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Colorado grand jury will investigate death of Elijah McClain

DOJ looks into Elijah McClain's death
Justice Department looks into Elijah McClain's death for possible civil rights case 06:03

A grand jury in Colorado will review the death of Elijah McClain, the 23-year-old Black man who died after he was put in a chokehold by Aurora police in August 2019, the state's attorney general announced Friday. The grand jury investigation comes as part of an independent investigation ordered by Governor Jared Polis in June, following nationwide protests over the police killings of Black Americans.

"Under the Governor's executive order, the Attorney General's Office continues to conduct an independent investigation concerning the events of August 24, 2019, involving Elijah McClain and his subsequent death," the attorney general's office said in a statement. The office described the grand jury as "an investigative tool that has the power to compel testimony from witnesses and require production of documents and other relevant information that would otherwise be unavailable." 

McClain died after police officers confronted him on the street on August 24, 2019, following a 911 call about a person wearing a mask and acting oddly. When police tried to restrain him, McClain resisted, saying, "Can you leave me alone, you guys started to arrest me and I was stopping my music to listen, now let me go," according to a November 2019 report from District Attorney Dave Young.

The altercation escalated after an officer said he saw McClain reaching for one of their guns, prompting another to put him in a chokehold, according to the report. 

McClain fell unconscious, but later woke up, and was sedated with ketamine because he allegedly became aggressive, according to Young's report. He went into cardiac arrest while being transported to the hospital and died days later.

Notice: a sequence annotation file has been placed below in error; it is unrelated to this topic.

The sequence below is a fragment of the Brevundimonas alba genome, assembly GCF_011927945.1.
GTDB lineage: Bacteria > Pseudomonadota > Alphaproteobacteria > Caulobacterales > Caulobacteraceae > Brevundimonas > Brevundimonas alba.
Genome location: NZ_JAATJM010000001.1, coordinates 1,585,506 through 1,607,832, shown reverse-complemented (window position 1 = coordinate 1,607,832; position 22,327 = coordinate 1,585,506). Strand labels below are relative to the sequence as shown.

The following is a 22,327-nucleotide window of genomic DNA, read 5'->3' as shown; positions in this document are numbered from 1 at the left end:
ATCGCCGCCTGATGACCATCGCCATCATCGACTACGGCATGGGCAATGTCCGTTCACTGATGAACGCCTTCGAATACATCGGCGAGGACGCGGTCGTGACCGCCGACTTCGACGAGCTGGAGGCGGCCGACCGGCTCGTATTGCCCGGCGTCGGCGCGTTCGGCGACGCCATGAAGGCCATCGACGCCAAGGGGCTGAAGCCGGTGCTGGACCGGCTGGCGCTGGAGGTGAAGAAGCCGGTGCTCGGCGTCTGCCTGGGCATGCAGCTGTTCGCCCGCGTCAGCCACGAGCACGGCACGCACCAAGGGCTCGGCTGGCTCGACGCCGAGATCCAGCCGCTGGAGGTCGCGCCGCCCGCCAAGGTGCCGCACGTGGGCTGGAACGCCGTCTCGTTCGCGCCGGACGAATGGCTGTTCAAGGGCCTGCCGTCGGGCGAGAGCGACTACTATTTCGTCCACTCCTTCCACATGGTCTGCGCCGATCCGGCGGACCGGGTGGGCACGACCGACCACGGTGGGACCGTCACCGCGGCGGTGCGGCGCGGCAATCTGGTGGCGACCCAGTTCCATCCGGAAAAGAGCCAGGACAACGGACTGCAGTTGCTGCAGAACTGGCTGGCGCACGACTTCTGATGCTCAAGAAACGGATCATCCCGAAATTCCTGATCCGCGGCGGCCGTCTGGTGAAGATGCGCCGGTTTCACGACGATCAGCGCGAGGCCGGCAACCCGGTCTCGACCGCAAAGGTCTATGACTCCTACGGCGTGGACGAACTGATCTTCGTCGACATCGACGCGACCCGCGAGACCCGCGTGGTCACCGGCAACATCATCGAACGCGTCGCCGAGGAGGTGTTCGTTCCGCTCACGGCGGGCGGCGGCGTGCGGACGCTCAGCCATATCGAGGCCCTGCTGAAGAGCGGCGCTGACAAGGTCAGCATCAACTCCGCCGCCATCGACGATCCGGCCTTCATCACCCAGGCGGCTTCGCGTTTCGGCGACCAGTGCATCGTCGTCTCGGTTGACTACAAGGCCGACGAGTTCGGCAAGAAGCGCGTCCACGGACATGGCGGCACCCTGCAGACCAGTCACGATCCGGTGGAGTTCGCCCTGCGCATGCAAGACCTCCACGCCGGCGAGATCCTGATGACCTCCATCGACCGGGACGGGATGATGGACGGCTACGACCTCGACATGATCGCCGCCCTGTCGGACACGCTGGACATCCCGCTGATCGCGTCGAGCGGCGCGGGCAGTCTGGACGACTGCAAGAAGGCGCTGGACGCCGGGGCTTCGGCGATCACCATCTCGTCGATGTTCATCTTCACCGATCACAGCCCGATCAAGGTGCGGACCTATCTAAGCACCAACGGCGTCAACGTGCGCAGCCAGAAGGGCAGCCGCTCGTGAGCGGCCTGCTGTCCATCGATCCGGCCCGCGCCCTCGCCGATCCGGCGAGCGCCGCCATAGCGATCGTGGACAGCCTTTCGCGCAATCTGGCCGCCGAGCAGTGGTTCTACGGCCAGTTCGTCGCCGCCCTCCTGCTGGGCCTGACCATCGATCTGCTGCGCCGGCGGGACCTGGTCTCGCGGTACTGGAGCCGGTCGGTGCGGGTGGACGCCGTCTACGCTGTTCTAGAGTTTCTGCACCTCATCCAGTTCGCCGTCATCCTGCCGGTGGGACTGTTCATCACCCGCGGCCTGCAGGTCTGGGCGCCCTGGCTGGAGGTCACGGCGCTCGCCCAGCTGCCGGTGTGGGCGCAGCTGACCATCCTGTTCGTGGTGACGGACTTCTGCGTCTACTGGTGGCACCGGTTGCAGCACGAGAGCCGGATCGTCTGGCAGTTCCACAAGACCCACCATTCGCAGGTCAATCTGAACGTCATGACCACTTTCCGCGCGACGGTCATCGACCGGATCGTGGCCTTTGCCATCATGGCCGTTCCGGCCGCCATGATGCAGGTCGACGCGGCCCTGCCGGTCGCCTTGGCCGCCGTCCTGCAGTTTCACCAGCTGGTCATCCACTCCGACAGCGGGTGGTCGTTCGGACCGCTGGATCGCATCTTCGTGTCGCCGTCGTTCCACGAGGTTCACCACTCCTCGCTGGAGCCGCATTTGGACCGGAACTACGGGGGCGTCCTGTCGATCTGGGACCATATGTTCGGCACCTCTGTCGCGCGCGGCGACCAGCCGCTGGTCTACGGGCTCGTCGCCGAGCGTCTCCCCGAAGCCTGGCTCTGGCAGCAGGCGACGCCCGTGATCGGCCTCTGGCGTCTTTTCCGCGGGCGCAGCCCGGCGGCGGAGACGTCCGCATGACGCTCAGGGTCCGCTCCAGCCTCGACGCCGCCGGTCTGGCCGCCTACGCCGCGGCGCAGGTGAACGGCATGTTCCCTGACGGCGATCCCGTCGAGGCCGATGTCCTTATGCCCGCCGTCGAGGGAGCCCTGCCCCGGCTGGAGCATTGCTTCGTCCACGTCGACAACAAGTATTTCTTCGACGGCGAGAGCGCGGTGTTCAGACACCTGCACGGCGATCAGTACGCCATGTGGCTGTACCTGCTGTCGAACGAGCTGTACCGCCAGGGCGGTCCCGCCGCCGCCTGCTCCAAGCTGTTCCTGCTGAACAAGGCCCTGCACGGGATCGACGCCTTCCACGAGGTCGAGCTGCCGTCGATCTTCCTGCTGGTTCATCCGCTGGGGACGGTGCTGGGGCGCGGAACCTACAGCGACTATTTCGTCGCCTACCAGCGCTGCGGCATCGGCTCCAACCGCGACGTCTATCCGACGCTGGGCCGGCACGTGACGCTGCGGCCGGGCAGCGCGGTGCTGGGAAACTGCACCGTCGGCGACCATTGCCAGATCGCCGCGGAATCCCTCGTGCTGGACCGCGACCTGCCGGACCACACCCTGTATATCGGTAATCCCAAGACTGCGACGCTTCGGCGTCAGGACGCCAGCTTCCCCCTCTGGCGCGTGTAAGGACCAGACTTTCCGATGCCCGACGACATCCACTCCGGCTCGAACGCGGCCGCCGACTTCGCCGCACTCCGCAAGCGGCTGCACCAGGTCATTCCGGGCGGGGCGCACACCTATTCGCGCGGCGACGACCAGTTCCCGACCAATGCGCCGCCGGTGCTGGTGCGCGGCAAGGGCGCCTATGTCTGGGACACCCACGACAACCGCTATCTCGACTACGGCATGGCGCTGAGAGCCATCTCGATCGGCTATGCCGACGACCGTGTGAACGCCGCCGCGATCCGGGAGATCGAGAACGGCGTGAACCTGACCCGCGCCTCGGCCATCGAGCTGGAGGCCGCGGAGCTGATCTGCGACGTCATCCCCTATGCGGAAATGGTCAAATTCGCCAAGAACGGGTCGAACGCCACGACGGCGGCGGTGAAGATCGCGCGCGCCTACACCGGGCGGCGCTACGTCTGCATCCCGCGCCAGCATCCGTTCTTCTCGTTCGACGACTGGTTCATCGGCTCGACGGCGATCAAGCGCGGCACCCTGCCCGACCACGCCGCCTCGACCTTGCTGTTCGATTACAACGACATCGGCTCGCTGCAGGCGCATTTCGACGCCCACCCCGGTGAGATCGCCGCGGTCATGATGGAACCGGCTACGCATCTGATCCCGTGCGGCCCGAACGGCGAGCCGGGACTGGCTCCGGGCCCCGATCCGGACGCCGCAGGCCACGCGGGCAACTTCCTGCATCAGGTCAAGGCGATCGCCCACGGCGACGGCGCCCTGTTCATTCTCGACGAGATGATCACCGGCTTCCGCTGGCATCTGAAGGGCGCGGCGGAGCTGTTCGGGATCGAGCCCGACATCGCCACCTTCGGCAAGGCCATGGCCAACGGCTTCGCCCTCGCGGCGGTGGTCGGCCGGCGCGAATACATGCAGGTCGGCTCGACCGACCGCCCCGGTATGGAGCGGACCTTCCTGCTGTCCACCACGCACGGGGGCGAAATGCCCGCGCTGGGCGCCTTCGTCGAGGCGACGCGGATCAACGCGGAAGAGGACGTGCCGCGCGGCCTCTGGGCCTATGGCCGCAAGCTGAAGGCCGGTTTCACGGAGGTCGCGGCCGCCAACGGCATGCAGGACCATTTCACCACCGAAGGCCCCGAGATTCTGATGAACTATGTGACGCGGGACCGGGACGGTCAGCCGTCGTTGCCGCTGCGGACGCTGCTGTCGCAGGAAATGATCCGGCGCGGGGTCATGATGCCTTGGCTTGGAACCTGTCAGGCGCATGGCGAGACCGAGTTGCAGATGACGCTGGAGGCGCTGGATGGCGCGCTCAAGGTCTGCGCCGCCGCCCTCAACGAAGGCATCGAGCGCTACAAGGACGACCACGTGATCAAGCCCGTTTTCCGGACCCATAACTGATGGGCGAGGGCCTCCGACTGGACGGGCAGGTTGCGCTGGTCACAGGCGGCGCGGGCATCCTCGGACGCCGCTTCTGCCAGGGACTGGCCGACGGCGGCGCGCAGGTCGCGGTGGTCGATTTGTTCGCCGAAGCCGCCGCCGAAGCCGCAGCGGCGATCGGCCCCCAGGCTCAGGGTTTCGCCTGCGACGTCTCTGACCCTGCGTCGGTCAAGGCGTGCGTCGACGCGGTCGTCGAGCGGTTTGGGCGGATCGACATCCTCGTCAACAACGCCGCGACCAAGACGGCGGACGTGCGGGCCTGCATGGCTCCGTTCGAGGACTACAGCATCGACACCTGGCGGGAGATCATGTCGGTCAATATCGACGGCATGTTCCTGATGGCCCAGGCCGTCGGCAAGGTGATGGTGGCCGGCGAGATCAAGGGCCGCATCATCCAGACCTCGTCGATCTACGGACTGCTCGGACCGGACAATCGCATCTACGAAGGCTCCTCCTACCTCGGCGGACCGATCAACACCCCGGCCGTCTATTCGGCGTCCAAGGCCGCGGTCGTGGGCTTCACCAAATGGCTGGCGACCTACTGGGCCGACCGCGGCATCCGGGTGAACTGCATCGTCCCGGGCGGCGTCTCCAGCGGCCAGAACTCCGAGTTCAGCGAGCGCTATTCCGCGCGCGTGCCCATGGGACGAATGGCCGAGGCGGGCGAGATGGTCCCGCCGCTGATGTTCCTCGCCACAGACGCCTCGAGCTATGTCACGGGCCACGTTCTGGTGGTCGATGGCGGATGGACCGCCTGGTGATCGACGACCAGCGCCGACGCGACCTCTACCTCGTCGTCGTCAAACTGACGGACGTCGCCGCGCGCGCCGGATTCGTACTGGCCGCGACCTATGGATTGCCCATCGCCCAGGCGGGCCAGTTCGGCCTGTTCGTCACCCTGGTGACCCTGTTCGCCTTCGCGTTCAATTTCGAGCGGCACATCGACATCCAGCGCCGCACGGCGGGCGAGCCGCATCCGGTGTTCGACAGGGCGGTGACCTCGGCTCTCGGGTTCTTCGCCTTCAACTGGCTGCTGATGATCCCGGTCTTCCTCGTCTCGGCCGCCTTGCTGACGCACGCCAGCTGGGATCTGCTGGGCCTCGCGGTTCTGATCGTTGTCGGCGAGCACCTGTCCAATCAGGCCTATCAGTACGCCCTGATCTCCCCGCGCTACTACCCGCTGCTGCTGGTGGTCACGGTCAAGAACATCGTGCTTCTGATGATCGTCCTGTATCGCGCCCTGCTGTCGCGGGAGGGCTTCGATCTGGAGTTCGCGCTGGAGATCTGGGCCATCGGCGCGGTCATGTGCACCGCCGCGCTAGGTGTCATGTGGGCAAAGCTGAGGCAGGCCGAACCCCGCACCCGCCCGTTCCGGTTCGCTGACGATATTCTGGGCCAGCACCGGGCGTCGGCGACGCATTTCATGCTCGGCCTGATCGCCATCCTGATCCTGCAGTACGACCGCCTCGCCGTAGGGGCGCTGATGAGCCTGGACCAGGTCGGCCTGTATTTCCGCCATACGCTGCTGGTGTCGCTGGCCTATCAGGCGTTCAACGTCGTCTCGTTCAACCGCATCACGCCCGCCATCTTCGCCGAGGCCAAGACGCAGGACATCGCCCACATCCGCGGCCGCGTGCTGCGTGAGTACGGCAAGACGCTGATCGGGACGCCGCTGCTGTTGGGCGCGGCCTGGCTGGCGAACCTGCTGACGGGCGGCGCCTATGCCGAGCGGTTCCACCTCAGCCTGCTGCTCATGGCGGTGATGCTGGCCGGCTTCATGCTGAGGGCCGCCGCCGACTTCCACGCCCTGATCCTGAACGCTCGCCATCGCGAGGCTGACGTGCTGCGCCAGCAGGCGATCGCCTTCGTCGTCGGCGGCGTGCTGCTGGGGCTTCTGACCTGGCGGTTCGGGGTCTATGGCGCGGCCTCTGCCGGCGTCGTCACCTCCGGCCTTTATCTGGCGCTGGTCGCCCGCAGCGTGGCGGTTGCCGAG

Elijah McClain is shown in an undated photo.  Mari Newman

Young declined to press charges, saying there was not enough evidence. But in the wake of the police killings of George Floyd and Breonna Taylor, the case gained renewed attention. The District Attorney's Office received more than 10,000 phone calls and 2,000 emails calling for the three officers involved in McClain's death to be charged, CBS Denver reported. 

So far, no officers have been charged in connection with McClain's death. But one officer on the scene the night he died and two other members of the Aurora Police Department were fired in July over a photo reenacting the chokehold used on McClain. The attorney general is also conducting an investigation into the Aurora Police Department. 

The city is also reviewing McClain's death, and has said it will investigate the use of ketamine to sedate him. Police reports obtained by "CBS This Morning" this summer showed that paramedics gave him 500 milligrams of ketamine because they estimated his weight at 220 pounds — but he weighed approximately 140.

The coroner could not determine a cause of death, but said the ketamine may have contributed. The city of Aurora voted in September to temporarily ban first responders from using the drug to subdue suspects during an arrest. 

The attorney for McClain's family told CBS Denver that she was skeptical of the decision to use a grand jury to investigate the case. "Prosecutors are not required to use a grand jury and don't in most cases, so we are forced to question whether this is yet another example of law enforcement being held to a different standard than every other person being investigated for murder," said attorney Mari Newman.

"Prosecutors have considerable influence in whether a grand jury recommends criminal charges," Newman added. "But the grand jury process is cloaked in secrecy, and unfortunately, prosecutors frequently use grand juries as a way to pass the buck, steering the grand jury to decline to bring charges, or to bring only minor charges. If the grand jury in Elijah McClain's case doesn't indict the officers and medics responsible for killing him, it will be because the attorney general's office did not want charges to be brought. That would be a grave injustice."

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